Here's my advice on what to look for in your grocery store and some of my favorite brand name recommendations. Please know I have absolutely NO financial connection or affiliation to ANY of the companies or brands that I mention.

Joy's Guide to Buying Cereal and Bread
Ideally, your bread and breakfast cereal should be whole grain and low-calorie. The best tool for determining whether specific brands provide ample whole grains is to read their labels.

Check the food product's ingredient list and ensure one of the first ingredients starts with the word "whole" or "oats." Phrases without the word "whole," like stoned wheat, cracked wheat, and enriched wheat flour do not guarantee the presence of whole grain.

When Choosing Bread: Choose brands that are whole grain and calorie-smart (no more than "80 calories" per slice for bread).

Some brands that fit the bill include: Arnold's Carb Counting 100% whole wheat, Home Pride 100% whole wheat, Pepperidge Farm 100% whole wheat, Sara Lee Heart Healthy 100% whole wheat Classic, Sara Lee Soft and Smooth 100% whole wheat, and Weight Watchers 100% whole wheat.

When Choosing Cereal: Ensure the first ingredient is whole grain, then use my following guideline per ¾ - 1 cup serving:

120 calories or less
No more than 6 grams sugar
At least 3+ grams fiber

Some brands I recommend include: Wheaties, Total, Kashi Heart to Heart, Kashi Go Lean, Life - original version only, MultiGrain Cheerios, Complete Bran Flakes, Barbara's Cinnamon Puffins, Barbara's Shredded Spoonfuls, Barbara's Grain Shop and Special K-Protein Plus version.

Note from Lucy: I have started back to making my own Whole Wheat Bread. I know what is in it and it tastes better. It doesn't hurt that I have a wheat grinder and have access to whole wheat berries. By grinding my own wheat, I know that I will get all of the nutrition possible. Refined white flour has all of it's vitimans stripped out in the refining process. Many people don't like the taste of whole wheat, but there is an alternative to "Hard Red Wheat". Hard White Wheat is awesome. It does not have that nutty wheaty taste that most people associate with whole wheat and it still has all of the nutrition of the red wheat. If you want true whole wheat bread, make sure that it reads "100% whole wheat flour as the first ingredient on the label. If it says anything else then it is not true whole wheat bread.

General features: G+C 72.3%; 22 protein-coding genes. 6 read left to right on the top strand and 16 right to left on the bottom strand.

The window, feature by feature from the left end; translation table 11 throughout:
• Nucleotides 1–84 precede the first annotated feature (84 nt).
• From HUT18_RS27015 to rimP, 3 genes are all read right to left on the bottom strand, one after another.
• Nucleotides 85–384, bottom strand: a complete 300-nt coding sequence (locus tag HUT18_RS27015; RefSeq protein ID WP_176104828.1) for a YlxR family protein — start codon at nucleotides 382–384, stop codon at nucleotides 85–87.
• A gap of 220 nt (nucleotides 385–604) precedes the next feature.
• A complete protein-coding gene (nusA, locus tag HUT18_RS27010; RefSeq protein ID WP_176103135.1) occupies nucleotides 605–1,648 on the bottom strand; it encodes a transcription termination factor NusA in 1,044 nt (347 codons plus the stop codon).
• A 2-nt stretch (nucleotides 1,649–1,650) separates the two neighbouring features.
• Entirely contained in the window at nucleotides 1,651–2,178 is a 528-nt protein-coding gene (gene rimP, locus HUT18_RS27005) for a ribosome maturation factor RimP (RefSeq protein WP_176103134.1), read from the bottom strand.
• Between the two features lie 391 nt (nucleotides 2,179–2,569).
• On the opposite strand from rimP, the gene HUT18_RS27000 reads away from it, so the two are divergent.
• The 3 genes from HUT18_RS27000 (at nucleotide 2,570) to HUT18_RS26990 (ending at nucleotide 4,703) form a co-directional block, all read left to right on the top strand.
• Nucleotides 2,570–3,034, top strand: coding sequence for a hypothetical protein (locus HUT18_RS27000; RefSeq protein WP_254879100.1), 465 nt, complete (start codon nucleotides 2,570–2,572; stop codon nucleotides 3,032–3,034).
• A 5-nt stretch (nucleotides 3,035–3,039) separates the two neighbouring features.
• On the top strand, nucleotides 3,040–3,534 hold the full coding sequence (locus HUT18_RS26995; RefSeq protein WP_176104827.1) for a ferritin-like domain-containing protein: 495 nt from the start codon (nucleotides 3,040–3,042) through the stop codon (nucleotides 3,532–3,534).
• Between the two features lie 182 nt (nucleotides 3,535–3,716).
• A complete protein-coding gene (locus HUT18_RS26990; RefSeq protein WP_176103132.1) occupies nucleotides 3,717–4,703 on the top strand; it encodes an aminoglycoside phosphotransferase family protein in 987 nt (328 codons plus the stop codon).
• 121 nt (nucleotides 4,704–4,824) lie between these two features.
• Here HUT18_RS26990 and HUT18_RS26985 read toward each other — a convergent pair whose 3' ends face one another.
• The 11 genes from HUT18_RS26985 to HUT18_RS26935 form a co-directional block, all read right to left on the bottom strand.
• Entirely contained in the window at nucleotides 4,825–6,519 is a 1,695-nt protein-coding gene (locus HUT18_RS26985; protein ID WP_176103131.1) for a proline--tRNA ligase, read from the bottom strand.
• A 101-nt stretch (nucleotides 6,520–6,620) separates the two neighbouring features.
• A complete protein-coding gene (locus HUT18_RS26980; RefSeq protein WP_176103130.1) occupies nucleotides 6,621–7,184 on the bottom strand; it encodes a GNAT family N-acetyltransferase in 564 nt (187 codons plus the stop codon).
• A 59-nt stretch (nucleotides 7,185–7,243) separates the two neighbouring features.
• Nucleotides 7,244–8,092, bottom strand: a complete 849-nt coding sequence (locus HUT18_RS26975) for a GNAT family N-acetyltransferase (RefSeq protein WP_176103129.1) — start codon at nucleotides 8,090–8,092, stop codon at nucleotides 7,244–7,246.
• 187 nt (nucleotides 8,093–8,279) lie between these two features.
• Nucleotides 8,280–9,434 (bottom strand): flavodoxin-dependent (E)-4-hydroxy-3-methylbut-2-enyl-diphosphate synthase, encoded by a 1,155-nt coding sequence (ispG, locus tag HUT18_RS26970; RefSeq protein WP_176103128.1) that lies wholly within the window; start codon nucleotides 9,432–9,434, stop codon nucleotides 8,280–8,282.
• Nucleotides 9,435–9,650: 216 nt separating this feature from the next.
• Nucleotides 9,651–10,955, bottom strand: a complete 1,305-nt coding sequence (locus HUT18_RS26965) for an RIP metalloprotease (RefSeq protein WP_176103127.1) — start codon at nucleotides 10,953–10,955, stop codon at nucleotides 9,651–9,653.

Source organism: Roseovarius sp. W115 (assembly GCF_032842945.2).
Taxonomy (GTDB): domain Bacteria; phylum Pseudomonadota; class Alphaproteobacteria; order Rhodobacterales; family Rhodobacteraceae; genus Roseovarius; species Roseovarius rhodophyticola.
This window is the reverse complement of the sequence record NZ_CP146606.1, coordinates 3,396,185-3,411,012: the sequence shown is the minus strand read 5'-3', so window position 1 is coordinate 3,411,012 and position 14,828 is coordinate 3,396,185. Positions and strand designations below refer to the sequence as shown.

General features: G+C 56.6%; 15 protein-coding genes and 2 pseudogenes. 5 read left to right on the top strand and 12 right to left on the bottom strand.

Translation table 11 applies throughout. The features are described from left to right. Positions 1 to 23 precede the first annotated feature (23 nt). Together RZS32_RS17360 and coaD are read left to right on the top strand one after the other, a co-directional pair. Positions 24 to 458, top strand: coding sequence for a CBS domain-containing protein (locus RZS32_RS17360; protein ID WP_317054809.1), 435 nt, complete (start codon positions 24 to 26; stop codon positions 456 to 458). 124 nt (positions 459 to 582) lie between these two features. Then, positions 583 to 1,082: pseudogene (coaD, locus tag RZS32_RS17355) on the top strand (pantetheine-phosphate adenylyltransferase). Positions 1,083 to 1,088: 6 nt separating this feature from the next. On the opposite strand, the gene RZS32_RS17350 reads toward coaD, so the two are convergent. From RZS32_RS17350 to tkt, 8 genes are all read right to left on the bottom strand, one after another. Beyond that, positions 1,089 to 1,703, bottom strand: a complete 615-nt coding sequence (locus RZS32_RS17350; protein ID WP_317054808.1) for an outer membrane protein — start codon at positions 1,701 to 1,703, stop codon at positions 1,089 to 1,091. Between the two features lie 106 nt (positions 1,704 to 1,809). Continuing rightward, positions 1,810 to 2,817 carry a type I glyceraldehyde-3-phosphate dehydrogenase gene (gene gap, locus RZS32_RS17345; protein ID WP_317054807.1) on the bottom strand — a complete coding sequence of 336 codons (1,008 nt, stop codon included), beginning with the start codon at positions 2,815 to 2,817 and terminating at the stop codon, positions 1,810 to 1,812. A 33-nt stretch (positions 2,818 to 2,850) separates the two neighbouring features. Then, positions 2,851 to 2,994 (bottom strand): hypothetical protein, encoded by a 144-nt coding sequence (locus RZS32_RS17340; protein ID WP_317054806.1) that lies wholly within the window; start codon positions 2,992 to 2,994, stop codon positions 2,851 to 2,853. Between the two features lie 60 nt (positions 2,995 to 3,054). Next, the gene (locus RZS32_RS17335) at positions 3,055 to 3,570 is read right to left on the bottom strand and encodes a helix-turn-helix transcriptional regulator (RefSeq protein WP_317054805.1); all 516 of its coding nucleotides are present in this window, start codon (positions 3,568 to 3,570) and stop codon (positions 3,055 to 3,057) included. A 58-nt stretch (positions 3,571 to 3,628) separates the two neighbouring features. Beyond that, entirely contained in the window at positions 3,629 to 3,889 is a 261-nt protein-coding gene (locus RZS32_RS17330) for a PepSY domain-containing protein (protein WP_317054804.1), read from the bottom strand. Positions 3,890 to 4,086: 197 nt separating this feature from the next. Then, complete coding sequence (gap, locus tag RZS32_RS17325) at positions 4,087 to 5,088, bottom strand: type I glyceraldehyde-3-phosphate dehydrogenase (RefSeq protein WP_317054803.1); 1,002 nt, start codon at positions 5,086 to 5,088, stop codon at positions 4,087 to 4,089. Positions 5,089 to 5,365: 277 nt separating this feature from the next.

Another reason that I don't like buying my whole wheat bread at the grocery store is that there are all kinds of additives added to it. The reason for this is simple, "Shelf life." Homemade bread will not last as long as store bought, simple but true. Luckly, at our house, it doesn't last long at all.

Another thing: If you don't want to go thru the process of kneading your bread and the long process of making bread, then you can use a bread machine. I use an Oster and it does a wonderful job. If you have any questions, email me and I will give you more details.

FYI: If you haven't seen the movie "August Rush", go see it....Bonnie and I went to see it at the dollar theatre last night and it was wonderful. Anyone that loves music will like this chick flick. Naomi, you have to rent this one.

Have a great week everyone!